The Vapors: A Southern Family, The New York Mob, And The Rise And Fall Of Hot Springs, America’s Forgotten Capital Of Vice

Author: David Hill
Publisher: New York: Farrar, Straus and Giroux, 2020. 400p.
Reviewer: Jim Finckenauer | February 2021

The Vapors in the title of this most enjoyable, interesting and readable book (perhaps reasons why it was chosen as a most notable book of 2020 by the NY Times), refers to a gambling casino in Hot Springs, Arkansas – the name derived from the fact that Hot Springs sits atop some thermal springs that bubble naturally hot water from deep in the earth. As the water springs from mountain cracks, it produces a kind of mist or vapor, and thus the name.

This book has an eclectic cast of characters, ranging from Hill’s own dysfunctional family, to mobsters, to gamblers of every color and stripe, and to politicians at multiple levels, briefly mentioning a future President of the United States named Clinton. The link or focal point connecting these various characters is gambling. And it is this core issue of gambling that leads this reviewer at least, to think about and to question what it is about gambling that makes it such a big deal? How big a deal? Well, in the case of Hot Springs, as Hill describes it, gambling proved to be a make-or-break issue for the survival of the city – and it indeed did just that — both make and then break it over the course of the city’s history.

Gambling seems to have been around since the beginning of time, and to certainly be among the oldest of human activities. It has seemed always, and continues to this day, to elicit diametrically opposed views. At one end of the spectrum are those who regard gambling as being evil and immoral. That perspective includes beliefs that gambling is seemingly motivated by the greed of the seven deadly sins and is the devil’s work, that it is trying to get something for nothing, that success at gambling is based purely on chance and not on merit and is thus less worthy, and that it is a kind of get-rich-quick scheme, etc. This is a perspective that has been historically reinforced by the kind of characters most often associated with gambling: gangsters, con artists, a variety of low lifes, prostitutes, corrupt politicians, losers, etc.  An irony is that it is in part the effort to stamp out what is seen as a highly attractive and desirable activity by some, that leads to these latter sorry characters being the most likely ones to be associated with its continuation. It is just these sorts of individuals that populate David Hill’s discussion.

On the other side of the issue with respect to views of gambling are those who regard it as harmless entertainment, as being an exciting adventure engaged in by people acting of their own free will, as being one of those undertakings (and perhaps the only one) where a person could literally go from the bottom of the economic ladder to near the top overnight. Gambling does make or break fortunes for some, but especially for the cities and towns where the gambling establishments are located. And thus enter Hot Springs, Arkansas.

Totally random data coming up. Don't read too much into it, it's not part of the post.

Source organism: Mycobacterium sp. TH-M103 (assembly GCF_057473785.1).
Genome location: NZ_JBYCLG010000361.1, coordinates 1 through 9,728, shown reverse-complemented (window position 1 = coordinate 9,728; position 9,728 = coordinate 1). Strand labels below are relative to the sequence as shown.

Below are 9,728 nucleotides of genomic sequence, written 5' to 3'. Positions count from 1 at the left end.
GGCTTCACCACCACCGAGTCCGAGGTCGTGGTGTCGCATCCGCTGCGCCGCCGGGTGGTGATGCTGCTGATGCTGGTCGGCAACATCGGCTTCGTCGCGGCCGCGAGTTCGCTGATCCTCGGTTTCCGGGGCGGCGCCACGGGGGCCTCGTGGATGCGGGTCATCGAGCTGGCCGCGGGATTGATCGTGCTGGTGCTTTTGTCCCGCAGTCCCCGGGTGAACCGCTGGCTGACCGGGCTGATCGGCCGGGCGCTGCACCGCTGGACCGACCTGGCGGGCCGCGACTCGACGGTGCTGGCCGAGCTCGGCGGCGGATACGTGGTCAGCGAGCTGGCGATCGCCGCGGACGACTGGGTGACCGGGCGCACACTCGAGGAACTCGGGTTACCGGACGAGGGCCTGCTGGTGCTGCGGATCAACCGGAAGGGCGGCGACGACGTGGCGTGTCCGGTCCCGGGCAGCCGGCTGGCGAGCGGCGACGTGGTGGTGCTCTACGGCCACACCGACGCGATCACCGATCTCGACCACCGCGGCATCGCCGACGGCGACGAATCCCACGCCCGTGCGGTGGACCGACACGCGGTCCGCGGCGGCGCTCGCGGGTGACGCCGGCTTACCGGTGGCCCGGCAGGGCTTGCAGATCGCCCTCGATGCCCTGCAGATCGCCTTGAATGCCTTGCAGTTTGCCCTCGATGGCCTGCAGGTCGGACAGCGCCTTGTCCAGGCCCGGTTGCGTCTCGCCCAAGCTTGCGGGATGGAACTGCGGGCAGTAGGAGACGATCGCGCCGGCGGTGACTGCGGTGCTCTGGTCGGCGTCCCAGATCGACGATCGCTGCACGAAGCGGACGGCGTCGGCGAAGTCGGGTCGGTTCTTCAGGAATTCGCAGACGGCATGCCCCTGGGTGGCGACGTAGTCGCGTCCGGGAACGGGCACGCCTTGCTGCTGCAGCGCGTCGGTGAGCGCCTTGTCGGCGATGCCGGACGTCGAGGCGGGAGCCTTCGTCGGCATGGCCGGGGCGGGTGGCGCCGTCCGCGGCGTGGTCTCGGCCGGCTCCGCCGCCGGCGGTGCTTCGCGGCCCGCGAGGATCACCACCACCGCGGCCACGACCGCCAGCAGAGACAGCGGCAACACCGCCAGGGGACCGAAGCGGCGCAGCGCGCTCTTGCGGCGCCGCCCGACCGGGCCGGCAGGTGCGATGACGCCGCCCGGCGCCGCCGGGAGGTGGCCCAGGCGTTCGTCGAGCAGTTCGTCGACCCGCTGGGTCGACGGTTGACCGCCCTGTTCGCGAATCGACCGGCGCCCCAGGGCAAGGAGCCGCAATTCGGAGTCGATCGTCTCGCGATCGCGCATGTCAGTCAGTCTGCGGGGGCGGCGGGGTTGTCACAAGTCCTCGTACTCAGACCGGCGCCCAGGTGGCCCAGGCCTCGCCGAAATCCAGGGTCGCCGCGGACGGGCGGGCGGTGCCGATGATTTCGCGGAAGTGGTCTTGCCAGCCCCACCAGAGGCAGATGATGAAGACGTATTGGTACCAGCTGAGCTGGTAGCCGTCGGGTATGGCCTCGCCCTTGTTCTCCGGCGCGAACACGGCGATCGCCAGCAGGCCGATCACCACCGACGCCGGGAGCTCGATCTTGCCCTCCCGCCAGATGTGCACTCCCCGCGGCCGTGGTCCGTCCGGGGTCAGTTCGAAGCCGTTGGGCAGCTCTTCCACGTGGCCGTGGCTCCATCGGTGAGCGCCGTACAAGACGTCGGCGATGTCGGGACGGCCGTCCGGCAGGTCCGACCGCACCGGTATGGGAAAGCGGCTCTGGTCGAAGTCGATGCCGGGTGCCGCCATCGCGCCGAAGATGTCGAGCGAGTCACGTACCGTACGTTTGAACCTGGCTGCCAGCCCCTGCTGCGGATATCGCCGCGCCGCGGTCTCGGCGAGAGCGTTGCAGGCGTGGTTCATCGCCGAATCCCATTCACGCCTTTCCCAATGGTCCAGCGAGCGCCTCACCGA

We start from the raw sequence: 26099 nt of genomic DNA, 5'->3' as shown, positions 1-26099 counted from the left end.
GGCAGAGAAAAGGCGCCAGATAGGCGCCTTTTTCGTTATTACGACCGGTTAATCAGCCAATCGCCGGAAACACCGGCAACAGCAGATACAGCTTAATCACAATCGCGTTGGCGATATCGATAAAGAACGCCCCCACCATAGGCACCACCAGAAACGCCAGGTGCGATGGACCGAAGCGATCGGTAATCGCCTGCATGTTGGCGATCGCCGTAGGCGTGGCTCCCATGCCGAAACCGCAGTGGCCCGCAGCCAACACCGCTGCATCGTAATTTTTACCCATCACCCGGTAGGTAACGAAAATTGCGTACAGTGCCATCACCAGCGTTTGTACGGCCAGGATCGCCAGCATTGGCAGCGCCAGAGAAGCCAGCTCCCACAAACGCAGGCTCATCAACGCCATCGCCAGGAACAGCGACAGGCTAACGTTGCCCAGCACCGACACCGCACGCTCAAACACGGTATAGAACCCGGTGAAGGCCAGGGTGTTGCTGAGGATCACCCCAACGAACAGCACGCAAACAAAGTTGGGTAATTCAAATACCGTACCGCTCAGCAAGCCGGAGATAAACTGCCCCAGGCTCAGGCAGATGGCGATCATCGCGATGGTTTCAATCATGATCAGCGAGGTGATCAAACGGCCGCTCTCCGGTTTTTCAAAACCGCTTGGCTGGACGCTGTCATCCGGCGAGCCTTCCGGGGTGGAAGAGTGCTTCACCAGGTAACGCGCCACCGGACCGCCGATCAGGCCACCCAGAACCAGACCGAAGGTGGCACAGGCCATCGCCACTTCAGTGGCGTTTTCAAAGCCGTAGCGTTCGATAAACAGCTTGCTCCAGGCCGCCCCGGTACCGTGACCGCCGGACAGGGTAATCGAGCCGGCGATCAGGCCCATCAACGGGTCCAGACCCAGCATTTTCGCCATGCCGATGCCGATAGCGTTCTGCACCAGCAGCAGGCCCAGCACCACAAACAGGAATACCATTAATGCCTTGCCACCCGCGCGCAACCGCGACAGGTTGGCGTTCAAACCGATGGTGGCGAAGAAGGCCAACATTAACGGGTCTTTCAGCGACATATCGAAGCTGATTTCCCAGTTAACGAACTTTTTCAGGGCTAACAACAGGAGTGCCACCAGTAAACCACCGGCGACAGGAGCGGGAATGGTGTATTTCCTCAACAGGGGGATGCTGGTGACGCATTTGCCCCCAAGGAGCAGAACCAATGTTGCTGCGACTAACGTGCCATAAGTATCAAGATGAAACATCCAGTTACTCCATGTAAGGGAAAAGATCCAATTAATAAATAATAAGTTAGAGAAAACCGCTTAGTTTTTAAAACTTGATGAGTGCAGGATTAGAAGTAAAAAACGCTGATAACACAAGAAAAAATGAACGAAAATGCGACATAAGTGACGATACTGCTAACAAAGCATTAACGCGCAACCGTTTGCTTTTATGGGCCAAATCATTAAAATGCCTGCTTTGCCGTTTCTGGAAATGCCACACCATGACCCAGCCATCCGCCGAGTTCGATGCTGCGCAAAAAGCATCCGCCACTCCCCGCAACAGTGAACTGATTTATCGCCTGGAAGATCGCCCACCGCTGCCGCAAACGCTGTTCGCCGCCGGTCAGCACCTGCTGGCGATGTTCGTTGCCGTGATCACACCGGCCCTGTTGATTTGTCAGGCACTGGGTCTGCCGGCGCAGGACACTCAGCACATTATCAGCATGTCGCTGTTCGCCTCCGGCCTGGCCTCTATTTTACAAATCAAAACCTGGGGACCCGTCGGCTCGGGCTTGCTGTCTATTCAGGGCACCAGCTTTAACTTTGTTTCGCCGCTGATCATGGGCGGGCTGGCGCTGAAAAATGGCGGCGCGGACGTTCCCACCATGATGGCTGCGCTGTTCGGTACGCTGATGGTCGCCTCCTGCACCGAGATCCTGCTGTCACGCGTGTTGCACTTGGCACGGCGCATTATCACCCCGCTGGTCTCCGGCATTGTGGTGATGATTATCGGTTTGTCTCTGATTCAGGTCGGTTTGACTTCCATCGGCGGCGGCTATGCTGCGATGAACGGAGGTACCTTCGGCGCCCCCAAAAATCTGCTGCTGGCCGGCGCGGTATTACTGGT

As the author describes it, Hot Springs was a kind of tourist attraction from its earliest beginnings. People came for the medicinal qualities of the springs, but over time looked to other activities and forms of entertainment. Hill writes that the guests “built Hot Springs into one of America’s first resort towns….one of the most unusual cities in the country, with an economy that revolved around tourism and employed some of the South’s most colorful characters” (p. 5).

Horse racing and casino gambling in Hot Springs dated back to the 1800s, but the history that Hill focuses on began in the 1930s.  It was in 1935 that the author’s grandmother Hazel, then 16 years old, arrived in Hot Springs with her father Clyde Welch, who was a kind of traveling horse trainer. Welch came to Hot Springs because of the horse racing there. But because he traveled around the country to various racing sites, among other reasons, he decided he needed to leave Hazel somewhere. Consequently, it was in Hot Springs that Clyde Welch got his daughter hooked up with the Hill family, and their son Hollis.  Hazel and Hollis fell in love and eventually married. The couple had three boys – one of whom, Jimmy, was the author’s father. But the other thing the couple unfortunately had was a dysfunctional relationship, largely a result of Hollis becoming an alcoholic, but also related to their various connections and employment with gambling and the gambling environment. David Hill describes his family in quite graphic and very personal terms. In reading this sad tale, this reviewer was reminded of a similar story, told in Hillbilly Elegy by J. D. Vance, of the grit required to survive in this kind of traumatic environment. Jimmy Hill, David’s father, seems to have been that kind of survivor.